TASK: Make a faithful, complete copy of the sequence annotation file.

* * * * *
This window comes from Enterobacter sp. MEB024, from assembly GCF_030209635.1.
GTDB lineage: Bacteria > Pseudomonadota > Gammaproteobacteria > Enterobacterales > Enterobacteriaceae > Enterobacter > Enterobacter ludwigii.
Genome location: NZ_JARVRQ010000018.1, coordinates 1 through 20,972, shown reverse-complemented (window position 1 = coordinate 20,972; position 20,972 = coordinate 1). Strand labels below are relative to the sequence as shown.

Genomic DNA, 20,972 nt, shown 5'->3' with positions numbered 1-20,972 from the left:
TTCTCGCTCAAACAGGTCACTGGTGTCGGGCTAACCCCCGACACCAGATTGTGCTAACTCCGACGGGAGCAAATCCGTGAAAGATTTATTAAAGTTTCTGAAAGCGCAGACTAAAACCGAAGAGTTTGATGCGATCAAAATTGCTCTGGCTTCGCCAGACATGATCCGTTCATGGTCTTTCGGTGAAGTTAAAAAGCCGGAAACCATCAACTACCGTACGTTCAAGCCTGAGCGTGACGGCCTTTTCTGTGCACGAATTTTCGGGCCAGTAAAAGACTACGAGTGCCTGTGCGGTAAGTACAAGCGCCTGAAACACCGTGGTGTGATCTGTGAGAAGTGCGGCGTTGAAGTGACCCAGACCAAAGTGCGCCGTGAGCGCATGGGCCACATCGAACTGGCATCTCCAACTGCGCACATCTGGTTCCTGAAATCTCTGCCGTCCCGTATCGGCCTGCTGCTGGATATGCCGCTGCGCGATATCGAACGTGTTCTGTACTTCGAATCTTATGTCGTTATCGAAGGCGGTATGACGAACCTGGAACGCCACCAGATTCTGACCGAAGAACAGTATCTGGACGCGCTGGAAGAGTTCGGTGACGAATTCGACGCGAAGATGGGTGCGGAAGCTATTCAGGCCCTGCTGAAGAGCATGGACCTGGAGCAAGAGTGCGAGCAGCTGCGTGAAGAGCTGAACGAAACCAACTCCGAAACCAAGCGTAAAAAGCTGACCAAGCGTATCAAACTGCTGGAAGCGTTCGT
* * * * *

This window comes from Enterobacter sp. MEB024, from assembly GCF_030209635.1.
GTDB lineage: Bacteria > Pseudomonadota > Gammaproteobacteria > Enterobacterales > Enterobacteriaceae > Enterobacter > Enterobacter ludwigii.
Genome location: NZ_JARVRQ010000018.1, coordinates 1 through 20,972, shown reverse-complemented (window position 1 = coordinate 20,972; position 20,972 = coordinate 1). Strand labels below are relative to the sequence as shown.

Genomic DNA, 20,972 nt, shown 5'->3' with positions numbered 1-20,972 from the left:
TTCTCGCTCAAACAGGTCACTGGTGTCGGGCTAACCCCCGACACCAGATTGTGCTAACTCCGACGGGAGCAAATCCGTGAAAGATTTATTAAAGTTTCTGAAAGCGCAGACTAAAACCGAAGAGTTTGATGCGATCAAAATTGCTCTGGCTTCGCCAGACATGATCCGTTCATGGTCTTTCGGTGAAGTTAAAAAGCCGGAAACCATCAACTACCGTACGTTCAAGCCTGAGCGTGACGGCCTTTTCTGTGCACGAATTTTCGGGCCAGTAAAAGACTACGAGTGCCTGTGCGGTAAGTACAAGCGCCTGAAACACCGTGGTGTGATCTGTGAGAAGTGCGGCGTTGAAGTGACCCAGACCAAAGTGCGCCGTGAGCGCATGGGCCACATCGAACTGGCATCTCCAACTGCGCACATCTGGTTCCTGAAATCTCTGCCGTCCCGTATCGGCCTGCTGCTGGATATGCCGCTGCGCGATATCGAACGTGTTCTGTACTTCGAATCTTATGTCGTTATCGAAGGCGGTATGACGAACCTGGAACGCCACCAGATTCTGACCGAAGAACAGTATCTGGACGCGCTGGAAGAGTTCGGTGACGAATTCGACGCGAAGATGGGTGCGGAAGCTATTCAGGCCCTGCTGAAGAGCATGGACCTGGAGCAAGAGTGCGAGCAGCTGCGTGAAGAGCTGAACGAAACCAACTCCGAAACCAAGCGTAAAAAGCTGACCAAGCGTATCAAACTGCTGGAAGCGTTCGT